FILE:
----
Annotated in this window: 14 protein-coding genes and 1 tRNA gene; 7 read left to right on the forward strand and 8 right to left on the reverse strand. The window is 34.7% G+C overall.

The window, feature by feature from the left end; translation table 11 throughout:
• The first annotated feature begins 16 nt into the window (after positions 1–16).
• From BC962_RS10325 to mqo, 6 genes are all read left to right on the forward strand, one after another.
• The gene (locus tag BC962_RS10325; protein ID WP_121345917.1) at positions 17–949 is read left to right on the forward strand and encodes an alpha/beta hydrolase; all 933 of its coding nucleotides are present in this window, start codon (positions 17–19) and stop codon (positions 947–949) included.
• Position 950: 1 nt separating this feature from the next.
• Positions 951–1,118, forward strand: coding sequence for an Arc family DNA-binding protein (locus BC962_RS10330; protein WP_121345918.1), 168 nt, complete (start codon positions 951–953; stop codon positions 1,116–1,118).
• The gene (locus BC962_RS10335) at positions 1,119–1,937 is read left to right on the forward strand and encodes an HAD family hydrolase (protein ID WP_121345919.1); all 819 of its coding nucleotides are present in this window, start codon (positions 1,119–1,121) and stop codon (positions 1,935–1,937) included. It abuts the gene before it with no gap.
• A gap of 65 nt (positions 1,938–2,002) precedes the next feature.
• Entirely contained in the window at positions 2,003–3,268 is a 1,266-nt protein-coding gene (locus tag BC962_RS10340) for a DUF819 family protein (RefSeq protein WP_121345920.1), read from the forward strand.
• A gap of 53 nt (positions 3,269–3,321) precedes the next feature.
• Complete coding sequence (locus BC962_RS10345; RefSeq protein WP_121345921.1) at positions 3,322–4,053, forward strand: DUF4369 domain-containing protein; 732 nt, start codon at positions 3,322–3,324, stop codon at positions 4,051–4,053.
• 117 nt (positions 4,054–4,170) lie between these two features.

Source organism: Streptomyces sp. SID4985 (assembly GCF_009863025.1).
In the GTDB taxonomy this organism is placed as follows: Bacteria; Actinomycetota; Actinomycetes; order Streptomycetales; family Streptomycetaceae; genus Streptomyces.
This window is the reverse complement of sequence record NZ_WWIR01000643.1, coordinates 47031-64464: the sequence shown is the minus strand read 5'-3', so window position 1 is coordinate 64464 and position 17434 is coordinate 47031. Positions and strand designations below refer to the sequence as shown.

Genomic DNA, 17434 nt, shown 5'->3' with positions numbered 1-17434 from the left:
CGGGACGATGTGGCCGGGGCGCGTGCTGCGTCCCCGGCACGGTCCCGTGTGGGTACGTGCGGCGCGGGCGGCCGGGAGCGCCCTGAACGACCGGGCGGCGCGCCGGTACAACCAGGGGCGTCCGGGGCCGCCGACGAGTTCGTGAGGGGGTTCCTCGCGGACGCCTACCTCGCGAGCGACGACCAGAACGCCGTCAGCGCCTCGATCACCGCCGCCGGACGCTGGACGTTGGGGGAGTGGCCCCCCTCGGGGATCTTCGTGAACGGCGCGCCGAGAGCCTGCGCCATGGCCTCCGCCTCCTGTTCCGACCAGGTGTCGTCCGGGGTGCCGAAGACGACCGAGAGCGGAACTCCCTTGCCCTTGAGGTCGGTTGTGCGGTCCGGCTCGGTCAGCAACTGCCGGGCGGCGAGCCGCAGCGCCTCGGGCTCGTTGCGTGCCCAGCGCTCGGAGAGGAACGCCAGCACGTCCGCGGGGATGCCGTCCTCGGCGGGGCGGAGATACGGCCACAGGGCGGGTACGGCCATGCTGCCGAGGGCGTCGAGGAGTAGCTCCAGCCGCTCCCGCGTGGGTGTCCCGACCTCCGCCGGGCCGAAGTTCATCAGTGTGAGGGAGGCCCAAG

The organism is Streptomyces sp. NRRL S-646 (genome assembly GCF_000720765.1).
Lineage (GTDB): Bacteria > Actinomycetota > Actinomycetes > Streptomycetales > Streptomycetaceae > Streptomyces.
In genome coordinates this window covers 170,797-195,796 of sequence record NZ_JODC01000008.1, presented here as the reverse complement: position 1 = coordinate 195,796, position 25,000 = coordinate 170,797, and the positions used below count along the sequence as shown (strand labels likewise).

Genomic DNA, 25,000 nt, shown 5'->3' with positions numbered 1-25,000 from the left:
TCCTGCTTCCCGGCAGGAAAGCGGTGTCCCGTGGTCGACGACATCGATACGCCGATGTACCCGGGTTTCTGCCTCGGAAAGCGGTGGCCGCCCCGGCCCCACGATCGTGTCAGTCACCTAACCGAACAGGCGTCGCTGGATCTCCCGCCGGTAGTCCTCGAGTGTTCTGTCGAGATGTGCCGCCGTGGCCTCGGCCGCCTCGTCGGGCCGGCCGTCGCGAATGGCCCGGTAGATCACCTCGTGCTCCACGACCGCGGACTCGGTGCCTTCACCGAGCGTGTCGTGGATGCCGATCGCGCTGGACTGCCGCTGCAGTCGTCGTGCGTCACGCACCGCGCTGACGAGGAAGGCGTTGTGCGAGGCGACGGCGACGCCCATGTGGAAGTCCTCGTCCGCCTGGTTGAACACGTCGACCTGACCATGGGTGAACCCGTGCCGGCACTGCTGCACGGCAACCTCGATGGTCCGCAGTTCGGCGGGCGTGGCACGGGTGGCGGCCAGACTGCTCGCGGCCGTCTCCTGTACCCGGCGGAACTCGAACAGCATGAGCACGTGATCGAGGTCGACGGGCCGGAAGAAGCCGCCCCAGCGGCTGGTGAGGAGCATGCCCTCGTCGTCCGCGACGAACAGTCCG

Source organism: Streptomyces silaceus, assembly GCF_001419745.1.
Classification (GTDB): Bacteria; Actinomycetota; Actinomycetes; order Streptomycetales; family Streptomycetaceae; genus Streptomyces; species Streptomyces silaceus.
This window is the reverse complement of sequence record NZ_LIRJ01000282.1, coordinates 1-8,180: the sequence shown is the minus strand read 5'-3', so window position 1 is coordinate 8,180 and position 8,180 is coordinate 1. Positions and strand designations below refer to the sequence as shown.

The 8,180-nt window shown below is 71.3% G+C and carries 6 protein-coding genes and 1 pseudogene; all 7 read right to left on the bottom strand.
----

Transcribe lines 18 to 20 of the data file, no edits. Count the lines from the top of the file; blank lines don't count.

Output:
CGGGACGATGTGGCCGGGGCGCGTGCTGCGTCCCCGGCACGGTCCCGTGTGGGTACGTGCGGCGCGGGCGGCCGGGAGCGCCCTGAACGACCGGGCGGCGCGCCGGTACAACCAGGGGCGTCCGGGGCCGCCGACGAGTTCGTGAGGGGGTTCCTCGCGGACGCCTACCTCGCGAGCGACGACCAGAACGCCGTCAGCGCCTCGATCACCGCCGCCGGACGCTGGACGTTGGGGGAGTGGCCCCCCTCGGGGATCTTCGTGAACGGCGCGCCGAGAGCCTGCGCCATGGCCTCCGCCTCCTGTTCCGACCAGGTGTCGTCCGGGGTGCCGAAGACGACCGAGAGCGGAACTCCCTTGCCCTTGAGGTCGGTTGTGCGGTCCGGCTCGGTCAGCAACTGCCGGGCGGCGAGCCGCAGCGCCTCGGGCTCGTTGCGTGCCCAGCGCTCGGAGAGGAACGCCAGCACGTCCGCGGGGATGCCGTCCTCGGCGGGGCGGAGATACGGCCACAGGGCGGGTACGGCCATGCTGCCGAGGGCGTCGAGGAGTAGCTCCAGCCGCTCCCGCGTGGGTGTCCCGACCTCCGCCGGGCCGAAGTTCATCAGTGTGAGGGAGGCCCAAG

The organism is Streptomyces sp. NRRL S-646 (genome assembly GCF_000720765.1).
Lineage (GTDB): Bacteria > Actinomycetota > Actinomycetes > Streptomycetales > Streptomycetaceae > Streptomyces.